The federal civil case was brought on behalf of the alleged assault victim, Timothy Reynders of Palo Alto, California. The case, eventually settled out of court with an accompanying confidentiality agreement, accused Peter Couman and Dimitrtios Deslis with fraud, racketeering, false imprisonment, extortion and assault. The police report says Kosta Delis was also involved but he was not named in the civil suit.
Reynder’s company had sought a contract with Harry O’s to manage sponsorships and co-produce events at the night club during the Sundance Film Festival. His company, Entyce Group, LLC of Nevada, was to pay a fee in exchange for managing events, such as Snoop Dog and Robin Thicke concerts, and sharing in ticket sales. It was a complex arrangement, and as the film festival wound down each side accused the other of breaching the contract.
Witnesses agree that the last night of the festival, Couman, along with Deslis’s security guards, took Reynders to Harry O’s basement and locked the door to the room behind them. Reynders’ lawsuit explains what happened next from his perspective: Couman demanded that Reynders pay several hundred thousand dollars. According to the complaint, Couman grabbed then choked Reynders, punched him in the head, threw him against a brick wall, then kicked Reynders, the alleged victim losing consciousness during the encounter.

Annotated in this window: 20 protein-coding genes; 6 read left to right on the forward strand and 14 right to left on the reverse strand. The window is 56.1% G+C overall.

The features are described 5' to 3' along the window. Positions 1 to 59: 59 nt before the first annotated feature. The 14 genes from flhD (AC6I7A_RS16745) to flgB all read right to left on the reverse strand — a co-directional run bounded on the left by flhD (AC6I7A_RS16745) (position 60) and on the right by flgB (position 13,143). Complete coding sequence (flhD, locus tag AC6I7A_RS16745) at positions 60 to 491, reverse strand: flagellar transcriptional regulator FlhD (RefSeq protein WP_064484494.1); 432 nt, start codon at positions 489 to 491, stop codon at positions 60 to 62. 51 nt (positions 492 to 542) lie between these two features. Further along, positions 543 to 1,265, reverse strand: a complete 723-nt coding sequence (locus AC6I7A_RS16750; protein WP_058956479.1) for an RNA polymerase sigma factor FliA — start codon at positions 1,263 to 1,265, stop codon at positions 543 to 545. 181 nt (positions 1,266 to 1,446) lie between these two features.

Reynders was freed after police responded to a 911 call. No arrests were made, but the matter was investigated by a Park City detective who concluded crimes had been committed and should be prosecuted. The case was referred to the Summit County Attorney, who declined to prosecute. Park City police also believed money skimming was going on at Harry O’s, suspecting mangers of pocketing cash off the books. The matter was referred to a state agency but not pursued.